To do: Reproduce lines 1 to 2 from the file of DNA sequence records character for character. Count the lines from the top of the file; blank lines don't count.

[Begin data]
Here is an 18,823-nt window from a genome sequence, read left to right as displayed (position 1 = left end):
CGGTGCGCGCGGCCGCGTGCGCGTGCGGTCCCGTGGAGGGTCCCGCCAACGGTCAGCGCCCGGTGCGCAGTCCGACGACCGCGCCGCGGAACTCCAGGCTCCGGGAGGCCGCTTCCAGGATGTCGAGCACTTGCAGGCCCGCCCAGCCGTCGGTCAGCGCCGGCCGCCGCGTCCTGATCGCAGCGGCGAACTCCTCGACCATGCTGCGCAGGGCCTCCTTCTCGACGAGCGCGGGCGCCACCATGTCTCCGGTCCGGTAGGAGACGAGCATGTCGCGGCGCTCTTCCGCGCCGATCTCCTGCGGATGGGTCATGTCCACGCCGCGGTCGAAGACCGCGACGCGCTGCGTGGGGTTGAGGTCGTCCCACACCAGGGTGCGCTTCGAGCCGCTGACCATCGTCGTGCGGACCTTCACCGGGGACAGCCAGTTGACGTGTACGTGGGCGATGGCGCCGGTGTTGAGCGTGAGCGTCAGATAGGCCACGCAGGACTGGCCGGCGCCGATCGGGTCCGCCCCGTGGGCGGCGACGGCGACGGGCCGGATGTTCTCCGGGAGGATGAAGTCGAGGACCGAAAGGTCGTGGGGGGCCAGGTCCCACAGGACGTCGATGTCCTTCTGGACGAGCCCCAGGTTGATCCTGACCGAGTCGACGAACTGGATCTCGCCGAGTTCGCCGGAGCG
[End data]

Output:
Here is an 18,823-nt window from a genome sequence, read left to right as displayed (position 1 = left end):
CGGTGCGCGCGGCCGCGTGCGCGTGCGGTCCCGTGGAGGGTCCCGCCAACGGTCAGCGCCCGGTGCGCAGTCCGACGACCGCGCCGCGGAACTCCAGGCTCCGGGAGGCCGCTTCCAGGATGTCGAGCACTTGCAGGCCCGCCCAGCCGTCGGTCAGCGCCGGCCGCCGCGTCCTGATCGCAGCGGCGAACTCCTCGACCATGCTGCGCAGGGCCTCCTTCTCGACGAGCGCGGGCGCCACCATGTCTCCGGTCCGGTAGGAGACGAGCATGTCGCGGCGCTCTTCCGCGCCGATCTCCTGCGGATGGGTCATGTCCACGCCGCGGTCGAAGACCGCGACGCGCTGCGTGGGGTTGAGGTCGTCCCACACCAGGGTGCGCTTCGAGCCGCTGACCATCGTCGTGCGGACCTTCACCGGGGACAGCCAGTTGACGTGTACGTGGGCGATGGCGCCGGTGTTGAGCGTGAGCGTCAGATAGGCCACGCAGGACTGGCCGGCGCCGATCGGGTCCGCCCCGTGGGCGGCGACGGCGACGGGCCGGATGTTCTCCGGGAGGATGAAGTCGAGGACCGAAAGGTCGTGGGGGGCCAGGTCCCACAGGACGTCGATGTCCTTCTGGACGAGCCCCAGGTTGATCCTGACCGAGTCGACGAACTGGATCTCGCCGAGTTCGCCGGAGCG